Methods to minimize risks in the tech industry

Tuesday 30 Apr 19


Josef Oehmen
Associate Professor
DTU Management
+45 45 25 60 39

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Read more about risk management and strategy work in the articles at the London School of Economics “Business Review”

Read more about DTU Engineering Systems Risk Lab.


DTU researchers are coming up with new ideas on how the top executives of technology businesses should develop strategies in an increasingly unpredictable world.

Blockchain-based bank accounts, artificial intelligence, smart cities, autonomous cars digitization permeates society. For the top executives of a technology-based company, this brings not only opportunities, but also many new risks and unknowns. And many years of business experience is suddenly no longer their most important asset when planning the strategies of the future. In a world where any young intern may know more about current digital trends than the director, a new approach to strategy work becomes necessary.

Josef Oehmen, Associate Professor at the Engineering Systems Group at DTU Management, and his research team have observed and interviewed directors and senior executives in 40 technology-driven companies in Denmark, in sectors such as production, construction, healthcare or services. The purpose was to map out their strategy work in order to produce models and methodologies that can provide inspiration for other companies in a digital world.

“Our research showed that the companies that do best are the ones that have understood how to adjust their strategy work to the particular risk profile of their initiatives,” says Josef.

One good example is IBM. For them, digitization has meant that they no longer focus only on finished products.

“Our approach is now much more about how to support our customers in their strategy work towards leveraging new technologies. This includes helping them identify relevant technology trends, provide support to prototype and validate business cases, perform the roll out, and be a strong partner during operations. We definitely approach things differently today than we did just a few years ago,” says Claus Klint, Director Internet of Things at IBM Denmark and a recent speaker at DTU’s High Tech Summit.

And the fact that these companies dare to innovate and try new strategy methods is crucial to their success, says Josef.

“With digitization, reliable long-term planning is much harder for many businesses. Companies need to innovate quickly and cheaply, and become world-class at learning from their failures. Strategy work is now much more about understanding what you don’t know, and then experiment cheaply and learn quickly,” he emphasizes.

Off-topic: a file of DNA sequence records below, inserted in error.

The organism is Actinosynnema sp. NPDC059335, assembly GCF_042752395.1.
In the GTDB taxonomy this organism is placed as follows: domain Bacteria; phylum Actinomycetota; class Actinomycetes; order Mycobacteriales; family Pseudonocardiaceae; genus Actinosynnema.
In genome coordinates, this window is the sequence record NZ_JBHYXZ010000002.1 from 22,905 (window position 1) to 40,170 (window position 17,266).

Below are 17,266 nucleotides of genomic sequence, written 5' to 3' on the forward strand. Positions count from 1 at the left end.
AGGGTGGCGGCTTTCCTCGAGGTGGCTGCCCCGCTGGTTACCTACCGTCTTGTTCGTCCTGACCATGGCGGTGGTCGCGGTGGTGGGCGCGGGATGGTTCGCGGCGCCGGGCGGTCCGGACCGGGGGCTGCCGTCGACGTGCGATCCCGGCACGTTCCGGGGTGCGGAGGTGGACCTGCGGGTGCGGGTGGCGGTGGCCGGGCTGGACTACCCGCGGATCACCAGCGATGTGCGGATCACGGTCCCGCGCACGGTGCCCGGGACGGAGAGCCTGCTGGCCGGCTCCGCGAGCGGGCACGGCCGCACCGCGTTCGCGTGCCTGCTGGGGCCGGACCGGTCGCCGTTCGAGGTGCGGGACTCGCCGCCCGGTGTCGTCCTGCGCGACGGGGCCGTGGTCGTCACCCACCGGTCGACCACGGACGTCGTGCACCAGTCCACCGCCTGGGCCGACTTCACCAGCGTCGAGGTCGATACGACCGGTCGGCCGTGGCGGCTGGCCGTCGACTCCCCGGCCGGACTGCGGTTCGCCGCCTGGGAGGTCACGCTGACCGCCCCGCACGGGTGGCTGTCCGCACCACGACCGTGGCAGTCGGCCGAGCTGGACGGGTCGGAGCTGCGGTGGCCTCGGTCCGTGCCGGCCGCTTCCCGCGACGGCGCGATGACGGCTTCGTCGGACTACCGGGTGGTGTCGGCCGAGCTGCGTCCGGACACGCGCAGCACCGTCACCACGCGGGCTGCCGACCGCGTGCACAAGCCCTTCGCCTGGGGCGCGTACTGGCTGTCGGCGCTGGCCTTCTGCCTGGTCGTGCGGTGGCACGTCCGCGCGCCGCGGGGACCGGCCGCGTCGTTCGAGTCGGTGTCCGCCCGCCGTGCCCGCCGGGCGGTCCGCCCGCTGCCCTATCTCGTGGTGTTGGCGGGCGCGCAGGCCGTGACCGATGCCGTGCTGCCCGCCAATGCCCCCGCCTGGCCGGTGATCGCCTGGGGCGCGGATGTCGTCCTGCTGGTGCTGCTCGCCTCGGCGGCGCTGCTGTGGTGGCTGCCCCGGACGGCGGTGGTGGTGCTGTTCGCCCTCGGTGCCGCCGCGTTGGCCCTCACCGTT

Simple rules can minimize the risk of bad decisions
Josef and his team also examined how top executives make strategically important decisions under uncertainty. Based on these results, they identified a number of questions that can help companies in the decision-making process.

“We have turned everything upside down. You see, it is an illusion to think that you can pick the one best solution, as long as you analyze things well enough. Technologies and markets simply move too fast for that to work. Instead, you need to make better decisions with a lot of uncertainty: Think about minimizing the worst-case-risk, and then pick one of the remaining options. In this respect, simple rules for the decision-making process is a useful tool,” says Josef.

He explains how companies need to ask themselves the right questions along the way. For example: What are our clear knock-out criteria for “too risky” options? What do we lose if we wait for a month, and / or what can we learn in the same time? What choices are “good enough” with the data we currently have?

“At the same time, it is important that companies continuously consider which simple rules work in their decision-making process and which rules need to be changed, so they continually evolve their criteria, as the rules of the game keep changing,” he explains.

Gathering models and methodologies
The analysis is only a small part of a larger body of work looking at risk management in a broader perspective. Josef and his team have gathered much of their research and practical guidance on the new website of the DTU Engineering Systems Risk Lab. Here you will find a larger selection of articles and good advice on risk analysis in a new and more holistic way.

The models and the recommendations of the researchers have already been published in several journals, and business leaders have called them an extremely important input in strategic management.

The results are also shared internationally through the Brightline Initiative - a coalition of leading global business, government, and non-profit organizations whose mission is to provide a knowledge and networking platform that provides insights and solutions to successful strategy work. The Brigthline Initiative has supported the project and CEO Ricardo Vargas, who has more than 20 years of experience in project management and strategy, says:

“The results of Josef and his team at DTU are excellent. I was not surprised when the World Economic Forum featured his work on their homepage. We are very pleased to be partnering with DTU and sponsoring such high quality research."

The longer-term goal is to better connect more DTU research and that of our partner universities within risk management, foster better cooperation and make the results available via the DTU Engineering Systems Risk Lab.